You need a website? Try …

No, today I’m not talking about it. Instead, I want to share my observations on website builds, approach, CMS in brief. Among several projects I’ve been working on delivering corporate websites, campaign sites, landing pages, applications, at my company, Umbraco is one of the most preferred CMS and it is my favourite as well for the following reasons:

  1. Open source & Cost effective
  2. Highly Scalable
  3. Highly Customisable
  4. Secured
  5. Developer friendly (works as a clean slate)

The other day while I was at a client meeting, there was a debate on re-usability comparing off-the-shelf products against Umbraco CMS.

It is then I thought I must share my observations here:

Modularity – it is the key to product development (context is a web build). For reusability, quick adaptation, quick turnaround, scalability, it is an affordable approach.

For various reasons such as estimation, design review, few companies suggest templated solutions and they may straight away design the page by not giving much thought to re-usability. e.g: Homepage of a proposed website is template A, About-us page is template B and so on. It is valid, however, the approach can be different. Instead of designing a template, design the functional modules, content block. Use them to create the pages.

Major lessons I’ve learnt while interacting with several clients, dev team, UX experts (good read), a common problem with the above-templated approach is that it poses restrictions for content creation e.g: to manage the context on the page say, if you need to add a section – a gallery in between a templated page (to showcase about the past events) sometimes it may be difficult. Either aesthetically the design wouldn’t suit or the development is restricted to integrate this newly required module.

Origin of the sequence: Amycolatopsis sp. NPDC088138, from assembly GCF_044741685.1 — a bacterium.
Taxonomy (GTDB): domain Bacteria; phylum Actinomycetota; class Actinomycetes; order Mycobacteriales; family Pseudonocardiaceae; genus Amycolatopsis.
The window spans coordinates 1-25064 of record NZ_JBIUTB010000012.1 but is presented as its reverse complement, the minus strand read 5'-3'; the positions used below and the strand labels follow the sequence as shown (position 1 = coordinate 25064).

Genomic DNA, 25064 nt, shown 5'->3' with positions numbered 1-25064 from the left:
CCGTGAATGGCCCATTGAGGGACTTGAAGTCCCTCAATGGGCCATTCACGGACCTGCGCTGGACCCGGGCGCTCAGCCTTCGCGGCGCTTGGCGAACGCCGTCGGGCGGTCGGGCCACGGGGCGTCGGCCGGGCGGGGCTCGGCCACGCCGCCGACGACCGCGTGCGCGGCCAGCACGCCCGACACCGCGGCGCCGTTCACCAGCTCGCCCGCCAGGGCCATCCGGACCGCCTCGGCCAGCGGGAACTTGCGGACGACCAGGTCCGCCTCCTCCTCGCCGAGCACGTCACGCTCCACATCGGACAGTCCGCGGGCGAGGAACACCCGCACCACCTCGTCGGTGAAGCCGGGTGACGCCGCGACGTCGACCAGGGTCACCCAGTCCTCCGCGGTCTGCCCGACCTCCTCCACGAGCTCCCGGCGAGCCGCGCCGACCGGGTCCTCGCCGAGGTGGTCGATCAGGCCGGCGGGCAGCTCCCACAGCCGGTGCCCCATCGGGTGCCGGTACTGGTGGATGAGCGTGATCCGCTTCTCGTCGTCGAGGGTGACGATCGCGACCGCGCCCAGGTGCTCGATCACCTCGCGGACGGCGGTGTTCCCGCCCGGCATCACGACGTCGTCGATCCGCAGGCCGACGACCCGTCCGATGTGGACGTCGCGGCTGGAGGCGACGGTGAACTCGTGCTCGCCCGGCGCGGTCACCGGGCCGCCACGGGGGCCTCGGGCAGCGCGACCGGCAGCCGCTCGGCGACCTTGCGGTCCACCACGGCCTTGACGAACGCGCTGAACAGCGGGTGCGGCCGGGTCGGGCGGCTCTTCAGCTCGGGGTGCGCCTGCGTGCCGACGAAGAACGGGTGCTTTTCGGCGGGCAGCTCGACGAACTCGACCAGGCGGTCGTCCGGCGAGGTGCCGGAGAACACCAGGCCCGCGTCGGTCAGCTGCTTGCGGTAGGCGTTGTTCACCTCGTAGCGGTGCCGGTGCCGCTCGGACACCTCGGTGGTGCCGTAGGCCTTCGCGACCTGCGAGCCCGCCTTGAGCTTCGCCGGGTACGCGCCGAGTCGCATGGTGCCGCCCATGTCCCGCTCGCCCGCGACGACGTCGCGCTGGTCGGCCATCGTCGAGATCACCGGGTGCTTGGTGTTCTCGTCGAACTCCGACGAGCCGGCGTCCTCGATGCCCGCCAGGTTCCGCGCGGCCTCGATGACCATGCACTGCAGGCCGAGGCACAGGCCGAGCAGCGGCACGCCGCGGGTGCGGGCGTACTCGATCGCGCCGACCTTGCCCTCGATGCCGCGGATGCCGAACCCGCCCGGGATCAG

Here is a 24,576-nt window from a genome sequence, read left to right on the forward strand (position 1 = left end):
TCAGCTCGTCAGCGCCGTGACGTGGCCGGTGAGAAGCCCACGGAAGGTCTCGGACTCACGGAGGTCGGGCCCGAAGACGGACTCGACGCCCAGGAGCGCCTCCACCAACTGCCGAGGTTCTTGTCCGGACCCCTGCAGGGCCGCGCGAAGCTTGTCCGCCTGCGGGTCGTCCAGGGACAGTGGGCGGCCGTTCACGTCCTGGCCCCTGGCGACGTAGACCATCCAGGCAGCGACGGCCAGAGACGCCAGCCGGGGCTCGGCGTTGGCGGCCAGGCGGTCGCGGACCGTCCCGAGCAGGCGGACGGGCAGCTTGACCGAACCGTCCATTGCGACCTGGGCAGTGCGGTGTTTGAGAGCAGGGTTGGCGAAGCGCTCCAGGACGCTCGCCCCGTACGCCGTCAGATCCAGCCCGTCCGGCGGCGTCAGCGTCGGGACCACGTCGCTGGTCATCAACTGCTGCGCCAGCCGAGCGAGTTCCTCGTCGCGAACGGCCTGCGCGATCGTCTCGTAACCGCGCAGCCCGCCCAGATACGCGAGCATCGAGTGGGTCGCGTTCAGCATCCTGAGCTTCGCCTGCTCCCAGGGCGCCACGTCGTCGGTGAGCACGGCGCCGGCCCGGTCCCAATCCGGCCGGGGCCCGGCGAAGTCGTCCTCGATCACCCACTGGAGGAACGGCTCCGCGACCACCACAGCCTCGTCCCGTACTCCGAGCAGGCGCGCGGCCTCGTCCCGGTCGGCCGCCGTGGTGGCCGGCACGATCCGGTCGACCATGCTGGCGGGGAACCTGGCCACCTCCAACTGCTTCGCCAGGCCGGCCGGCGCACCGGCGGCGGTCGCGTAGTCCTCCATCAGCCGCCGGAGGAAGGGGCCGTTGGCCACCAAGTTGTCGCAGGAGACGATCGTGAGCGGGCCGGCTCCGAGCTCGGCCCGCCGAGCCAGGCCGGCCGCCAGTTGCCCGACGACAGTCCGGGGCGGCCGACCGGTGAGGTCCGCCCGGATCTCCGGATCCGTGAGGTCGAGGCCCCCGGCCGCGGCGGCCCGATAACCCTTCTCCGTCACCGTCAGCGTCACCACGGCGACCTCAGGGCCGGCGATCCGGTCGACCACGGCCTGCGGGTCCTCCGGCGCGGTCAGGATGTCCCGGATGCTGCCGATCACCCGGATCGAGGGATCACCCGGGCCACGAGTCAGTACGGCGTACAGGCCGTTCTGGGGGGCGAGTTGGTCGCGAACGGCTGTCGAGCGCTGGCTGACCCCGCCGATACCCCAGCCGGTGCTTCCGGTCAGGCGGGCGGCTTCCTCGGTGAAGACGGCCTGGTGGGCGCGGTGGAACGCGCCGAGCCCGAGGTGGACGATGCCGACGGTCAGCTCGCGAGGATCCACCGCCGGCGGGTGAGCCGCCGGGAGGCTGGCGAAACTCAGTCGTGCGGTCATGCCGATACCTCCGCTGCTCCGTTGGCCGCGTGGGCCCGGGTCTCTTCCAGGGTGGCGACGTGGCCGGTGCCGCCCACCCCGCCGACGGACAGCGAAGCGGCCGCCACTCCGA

I’m trying to explain my thoughts with the following sample wireframe:



  1. Decide upon what type of functionality is expected on a page. Try to create this list for the entire website first
  2. Refer these modules and construct the pages, see these modules as the Lego, how could you re-use them whenever wherever required, so it can help scale the site
  3. Mobile first, modular approach can save a lot of time. So, include this thought in the very early phase.

E.g: build module such as Gallery, white space, intro text block, a parallax block. Now re-use them to build a page you desire. Architect your CMS in this way, so it is either drag and drop or pick from the drop-down list. This will be meaningful for both users and for the CMS admins who could not depend on the development team for small tweaks quite often.

Umbraco provides complete freedom to build such modular functional blocks as most other CMS out there. It requires a bit of thought as you have complete freedom to build the application as you want it. I’ve taken a similar approach for other brochure website projects built on CMS’s like SharePoint etc. Again CMS is a tool, a website should be built around the content/context focusing on users.

Get your Personas (good read), User Journey, wireframes right. Involve your developers, explain it to them what is expected out of it. Put your website as part of the continuous improvement process.

Modularity helps for sure. However, it keeps revolving around the content and the context of your products and offerings.

Building a website is both science and art. Including the elements what web visitors need for high interaction is a skill, which needs patience, research, ability to analyse. Modularity can be an answer out of many solutions available out there.

Bored? Listen to this song 🙂 Don’t worry… Be Happy…


2 thoughts on “Modularity in Content Management System

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